The symptoms and progression of pinta may vary among affected individuals. Pinta usually progresses in three separate stages: an early phase with initial lesions; an intermediate phase with widespread (disseminated) lesions; and a late phase. The incubation period may range from seven to 21 days. The skin is the only organ involved in pinta.
In most cases, the initial Lesions (primary) are small, reddish (erythematous) spots (papules) that occur most often on exposed areas of the arms and legs. The face, neck, chest and abdomen may also be affected. Papules are often Itchy (pruritic) and may spread combining to form large plaques. In some cases, nearby lymph nodes may be inflamed (lymphadenitis).
One month to one year after the development of initial lesions, affected individuals may develop secondary skin eruptions called pintids. Pintids are small scaly, reddish Lesions that normally affect the same sites as primary lesions. They may be dry and crusted (psoriatic pintids).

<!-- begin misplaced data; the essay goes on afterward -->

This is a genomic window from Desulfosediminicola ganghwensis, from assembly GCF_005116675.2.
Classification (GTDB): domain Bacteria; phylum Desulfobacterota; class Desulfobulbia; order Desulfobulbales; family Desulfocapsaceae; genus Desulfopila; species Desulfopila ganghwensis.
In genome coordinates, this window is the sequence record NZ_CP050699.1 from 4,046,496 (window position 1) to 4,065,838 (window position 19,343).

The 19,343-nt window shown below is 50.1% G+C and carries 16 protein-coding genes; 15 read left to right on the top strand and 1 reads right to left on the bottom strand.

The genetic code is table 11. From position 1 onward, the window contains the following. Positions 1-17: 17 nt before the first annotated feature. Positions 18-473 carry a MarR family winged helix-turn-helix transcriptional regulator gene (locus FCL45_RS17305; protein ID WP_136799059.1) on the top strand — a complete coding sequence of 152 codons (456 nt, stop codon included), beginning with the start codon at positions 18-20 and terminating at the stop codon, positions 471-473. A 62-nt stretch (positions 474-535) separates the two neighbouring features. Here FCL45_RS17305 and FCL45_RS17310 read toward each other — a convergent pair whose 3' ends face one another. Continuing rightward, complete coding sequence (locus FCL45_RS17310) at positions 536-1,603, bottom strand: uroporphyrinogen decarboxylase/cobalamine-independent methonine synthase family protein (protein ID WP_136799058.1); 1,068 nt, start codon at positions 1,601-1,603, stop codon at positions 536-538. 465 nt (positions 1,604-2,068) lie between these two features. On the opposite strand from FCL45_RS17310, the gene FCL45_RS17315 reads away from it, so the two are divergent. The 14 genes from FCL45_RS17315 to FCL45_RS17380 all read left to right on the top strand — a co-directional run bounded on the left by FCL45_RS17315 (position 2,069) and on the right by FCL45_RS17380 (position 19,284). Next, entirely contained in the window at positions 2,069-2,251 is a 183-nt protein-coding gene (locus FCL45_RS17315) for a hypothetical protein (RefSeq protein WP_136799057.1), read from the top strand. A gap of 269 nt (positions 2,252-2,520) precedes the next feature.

Anywhere from three months to a year, secondary Lesions and, in some cases, primary Lesions may slowly change color from red to brown or slate blue. These Lesions may eventually lose their color (depigmentation) becoming white, leaving the skin with a mottled appearance. Pintids may recur for up to 10 years.
The late phase of pinta occurs approximately two to five years after the development of initial Lesions and is characterized by white or colorless (achromatic) lesions. During this phase, affected individuals may also develop unusually dry, Thickened skin on the soles of the feet and palms of the hands (hyperkeratosis). Eventually, affected individuals may develop dry, wrinkled thin (atrophic) skin in certain areas.